Thanks for the namecheck, David. But a comprehensive strategy for smarter, fairer growth will require Theresa May to upend many more failed orthodoxies.by Mariana Mazzucato / September 15, 2016 / Leave a comment
Published in October 2016 issue of Prospect Magazine
In arguing for a more active industrial strategy, David Willetts is right to highlight the progress he and Vince Cable made when in government. Much of this was lost when the last Business Secretary, Sajid Javid, fell back on the old mantra that government had to get out of the way. If Theresa May is serious about industrial strategy, she must begin a fundamental shift in how economic growth is understood, and fostered. Growth has a direction as well as a rate, and the aim of industrial-innovation policy must be to set that direction. Willetts gives 10 practical tests for policies, but I’d like to add eight more ideas that Whitehall must embrace if it is to give a radical lead.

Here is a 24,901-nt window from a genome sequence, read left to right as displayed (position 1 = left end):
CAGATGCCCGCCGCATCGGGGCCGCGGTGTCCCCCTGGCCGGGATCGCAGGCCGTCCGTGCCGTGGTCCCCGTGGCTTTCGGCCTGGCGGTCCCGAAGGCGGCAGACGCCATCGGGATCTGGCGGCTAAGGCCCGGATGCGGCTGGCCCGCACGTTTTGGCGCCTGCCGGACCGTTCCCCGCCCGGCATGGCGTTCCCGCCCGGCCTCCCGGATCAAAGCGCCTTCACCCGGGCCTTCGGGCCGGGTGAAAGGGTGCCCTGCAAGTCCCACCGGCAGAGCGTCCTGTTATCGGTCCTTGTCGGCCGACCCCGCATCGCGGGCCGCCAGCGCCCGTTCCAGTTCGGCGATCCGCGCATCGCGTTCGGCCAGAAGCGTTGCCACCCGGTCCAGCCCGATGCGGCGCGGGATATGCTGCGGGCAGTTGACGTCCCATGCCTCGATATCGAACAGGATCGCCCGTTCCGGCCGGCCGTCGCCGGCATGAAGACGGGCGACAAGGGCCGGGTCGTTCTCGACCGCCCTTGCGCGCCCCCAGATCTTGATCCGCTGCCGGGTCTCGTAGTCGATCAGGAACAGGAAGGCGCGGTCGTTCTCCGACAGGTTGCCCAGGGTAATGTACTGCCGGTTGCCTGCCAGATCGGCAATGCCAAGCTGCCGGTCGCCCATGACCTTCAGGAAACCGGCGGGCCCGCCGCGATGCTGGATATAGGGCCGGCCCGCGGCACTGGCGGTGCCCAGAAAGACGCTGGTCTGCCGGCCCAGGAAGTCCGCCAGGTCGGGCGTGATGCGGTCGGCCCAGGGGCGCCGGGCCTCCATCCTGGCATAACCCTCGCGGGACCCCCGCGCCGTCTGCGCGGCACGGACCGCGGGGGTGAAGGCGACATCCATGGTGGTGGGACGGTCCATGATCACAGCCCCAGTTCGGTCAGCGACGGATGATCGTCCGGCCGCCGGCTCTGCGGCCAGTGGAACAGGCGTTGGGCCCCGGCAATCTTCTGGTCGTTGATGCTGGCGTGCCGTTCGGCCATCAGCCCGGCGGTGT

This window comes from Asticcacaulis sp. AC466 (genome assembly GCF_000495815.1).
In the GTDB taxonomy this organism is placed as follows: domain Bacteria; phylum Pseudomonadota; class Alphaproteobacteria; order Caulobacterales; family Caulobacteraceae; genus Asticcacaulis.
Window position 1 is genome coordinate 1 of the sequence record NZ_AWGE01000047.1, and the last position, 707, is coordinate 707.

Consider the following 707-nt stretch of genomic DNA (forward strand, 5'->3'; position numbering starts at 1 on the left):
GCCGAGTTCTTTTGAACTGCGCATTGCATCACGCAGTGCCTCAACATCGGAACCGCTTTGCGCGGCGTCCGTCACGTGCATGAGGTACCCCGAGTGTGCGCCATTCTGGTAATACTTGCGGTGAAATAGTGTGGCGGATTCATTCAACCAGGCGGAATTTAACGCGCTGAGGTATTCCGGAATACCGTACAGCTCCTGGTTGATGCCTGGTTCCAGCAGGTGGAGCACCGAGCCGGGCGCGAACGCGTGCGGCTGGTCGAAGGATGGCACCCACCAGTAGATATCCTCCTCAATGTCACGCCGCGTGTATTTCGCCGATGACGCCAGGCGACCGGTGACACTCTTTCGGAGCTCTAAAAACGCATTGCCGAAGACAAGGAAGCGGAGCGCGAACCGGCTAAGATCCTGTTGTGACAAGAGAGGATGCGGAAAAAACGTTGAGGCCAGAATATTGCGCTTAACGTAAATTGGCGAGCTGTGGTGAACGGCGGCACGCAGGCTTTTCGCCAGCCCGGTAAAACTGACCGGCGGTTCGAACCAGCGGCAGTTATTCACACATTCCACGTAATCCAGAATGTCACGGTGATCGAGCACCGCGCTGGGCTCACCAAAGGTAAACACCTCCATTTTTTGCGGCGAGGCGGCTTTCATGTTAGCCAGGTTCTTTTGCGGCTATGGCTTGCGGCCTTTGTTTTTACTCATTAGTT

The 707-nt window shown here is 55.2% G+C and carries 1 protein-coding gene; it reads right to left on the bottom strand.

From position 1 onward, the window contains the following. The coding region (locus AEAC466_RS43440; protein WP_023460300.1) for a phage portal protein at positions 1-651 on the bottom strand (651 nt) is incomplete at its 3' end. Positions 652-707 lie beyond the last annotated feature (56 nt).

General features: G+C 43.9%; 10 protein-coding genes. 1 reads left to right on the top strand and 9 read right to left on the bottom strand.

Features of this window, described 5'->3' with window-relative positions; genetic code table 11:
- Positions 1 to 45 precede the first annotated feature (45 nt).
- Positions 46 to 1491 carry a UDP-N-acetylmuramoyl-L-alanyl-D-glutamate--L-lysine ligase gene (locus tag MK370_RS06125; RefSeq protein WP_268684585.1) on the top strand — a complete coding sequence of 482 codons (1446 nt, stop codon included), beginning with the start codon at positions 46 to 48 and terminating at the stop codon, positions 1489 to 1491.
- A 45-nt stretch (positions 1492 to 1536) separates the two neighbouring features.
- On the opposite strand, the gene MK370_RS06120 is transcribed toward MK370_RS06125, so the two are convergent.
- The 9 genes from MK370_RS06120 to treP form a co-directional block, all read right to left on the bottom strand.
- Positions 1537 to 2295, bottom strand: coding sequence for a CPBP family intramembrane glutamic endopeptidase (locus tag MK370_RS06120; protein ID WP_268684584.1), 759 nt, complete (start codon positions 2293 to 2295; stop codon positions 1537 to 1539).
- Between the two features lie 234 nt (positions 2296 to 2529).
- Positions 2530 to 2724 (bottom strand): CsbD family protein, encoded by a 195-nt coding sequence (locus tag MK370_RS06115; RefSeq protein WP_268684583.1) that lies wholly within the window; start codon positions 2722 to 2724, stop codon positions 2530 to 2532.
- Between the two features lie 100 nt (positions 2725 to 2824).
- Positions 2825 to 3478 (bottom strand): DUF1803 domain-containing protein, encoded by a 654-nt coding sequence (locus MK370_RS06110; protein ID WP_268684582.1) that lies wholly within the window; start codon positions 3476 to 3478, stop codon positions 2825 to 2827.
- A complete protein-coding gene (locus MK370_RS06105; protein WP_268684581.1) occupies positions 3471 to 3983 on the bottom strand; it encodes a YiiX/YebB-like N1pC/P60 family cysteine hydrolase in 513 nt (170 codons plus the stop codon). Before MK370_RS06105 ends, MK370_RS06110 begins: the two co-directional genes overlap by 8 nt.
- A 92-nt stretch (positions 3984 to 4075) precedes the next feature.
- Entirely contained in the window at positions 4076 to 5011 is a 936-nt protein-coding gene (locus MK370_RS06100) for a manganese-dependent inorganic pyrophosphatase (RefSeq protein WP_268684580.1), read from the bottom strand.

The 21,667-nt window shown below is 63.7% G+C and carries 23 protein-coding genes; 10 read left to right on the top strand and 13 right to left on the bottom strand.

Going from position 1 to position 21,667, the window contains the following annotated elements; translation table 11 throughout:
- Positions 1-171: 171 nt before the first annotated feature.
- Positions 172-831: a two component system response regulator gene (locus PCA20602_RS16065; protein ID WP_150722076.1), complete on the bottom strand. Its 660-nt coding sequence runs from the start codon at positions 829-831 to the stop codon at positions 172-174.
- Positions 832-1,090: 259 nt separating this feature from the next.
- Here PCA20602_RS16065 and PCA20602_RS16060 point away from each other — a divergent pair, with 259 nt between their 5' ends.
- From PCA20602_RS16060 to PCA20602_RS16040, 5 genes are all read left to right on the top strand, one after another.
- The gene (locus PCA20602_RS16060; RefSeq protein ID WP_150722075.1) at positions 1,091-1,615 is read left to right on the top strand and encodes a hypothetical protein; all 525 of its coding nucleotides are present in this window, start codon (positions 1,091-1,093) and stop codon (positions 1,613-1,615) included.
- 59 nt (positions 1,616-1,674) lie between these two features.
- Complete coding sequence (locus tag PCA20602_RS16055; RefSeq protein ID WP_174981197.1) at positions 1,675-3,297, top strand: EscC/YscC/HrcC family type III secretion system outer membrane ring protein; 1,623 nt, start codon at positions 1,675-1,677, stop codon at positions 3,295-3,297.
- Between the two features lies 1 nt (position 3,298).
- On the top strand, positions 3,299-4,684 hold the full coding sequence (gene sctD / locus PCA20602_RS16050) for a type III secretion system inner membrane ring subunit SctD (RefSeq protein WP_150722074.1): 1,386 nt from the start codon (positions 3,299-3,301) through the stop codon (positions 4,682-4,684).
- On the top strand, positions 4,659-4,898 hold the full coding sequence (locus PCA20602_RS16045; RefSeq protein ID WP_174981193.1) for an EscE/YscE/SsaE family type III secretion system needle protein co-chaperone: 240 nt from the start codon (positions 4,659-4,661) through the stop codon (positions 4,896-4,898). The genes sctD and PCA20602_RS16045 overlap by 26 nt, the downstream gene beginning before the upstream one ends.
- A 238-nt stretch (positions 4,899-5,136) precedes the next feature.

1. Understand that value is collectively produced
May’s call for “an economy for all” requires a drastic change in how politicians view wealth creation. New Labour and Conservative figures alike both hail “wealth creators,” but this is usually code for business leaders and entrepreneurs. In truth, workers, public institutions and civil society organisations are also essential to wealth creation. Markets embody the interactions between all of these actors, and so they should be structured to produce fairer growth which taps and reflects the contribution of all the stakeholders.